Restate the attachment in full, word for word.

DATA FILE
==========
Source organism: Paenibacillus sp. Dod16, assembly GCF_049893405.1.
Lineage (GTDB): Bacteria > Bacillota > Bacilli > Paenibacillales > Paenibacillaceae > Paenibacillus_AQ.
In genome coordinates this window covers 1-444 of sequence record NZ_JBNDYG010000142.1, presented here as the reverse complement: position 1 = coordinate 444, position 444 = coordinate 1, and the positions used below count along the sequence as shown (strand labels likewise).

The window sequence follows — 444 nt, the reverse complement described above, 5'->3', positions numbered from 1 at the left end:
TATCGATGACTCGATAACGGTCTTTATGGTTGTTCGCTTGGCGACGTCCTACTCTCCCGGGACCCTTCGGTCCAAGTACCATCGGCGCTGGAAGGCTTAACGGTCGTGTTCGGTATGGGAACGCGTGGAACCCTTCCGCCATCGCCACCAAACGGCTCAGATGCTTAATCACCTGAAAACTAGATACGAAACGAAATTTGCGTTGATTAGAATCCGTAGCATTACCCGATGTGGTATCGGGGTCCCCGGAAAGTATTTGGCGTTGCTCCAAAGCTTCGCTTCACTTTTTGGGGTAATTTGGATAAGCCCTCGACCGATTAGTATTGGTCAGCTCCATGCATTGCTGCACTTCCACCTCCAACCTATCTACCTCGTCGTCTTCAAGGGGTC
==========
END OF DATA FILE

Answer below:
Source organism: Paenibacillus sp. Dod16, assembly GCF_049893405.1.
Lineage (GTDB): Bacteria > Bacillota > Bacilli > Paenibacillales > Paenibacillaceae > Paenibacillus_AQ.
In genome coordinates this window covers 1-444 of sequence record NZ_JBNDYG010000142.1, presented here as the reverse complement: position 1 = coordinate 444, position 444 = coordinate 1, and the positions used below count along the sequence as shown (strand labels likewise).

The window sequence follows — 444 nt, the reverse complement described above, 5'->3', positions numbered from 1 at the left end:
TATCGATGACTCGATAACGGTCTTTATGGTTGTTCGCTTGGCGACGTCCTACTCTCCCGGGACCCTTCGGTCCAAGTACCATCGGCGCTGGAAGGCTTAACGGTCGTGTTCGGTATGGGAACGCGTGGAACCCTTCCGCCATCGCCACCAAACGGCTCAGATGCTTAATCACCTGAAAACTAGATACGAAACGAAATTTGCGTTGATTAGAATCCGTAGCATTACCCGATGTGGTATCGGGGTCCCCGGAAAGTATTTGGCGTTGCTCCAAAGCTTCGCTTCACTTTTTGGGGTAATTTGGATAAGCCCTCGACCGATTAGTATTGGTCAGCTCCATGCATTGCTGCACTTCCACCTCCAACCTATCTACCTCGTCGTCTTCAAGGGGTC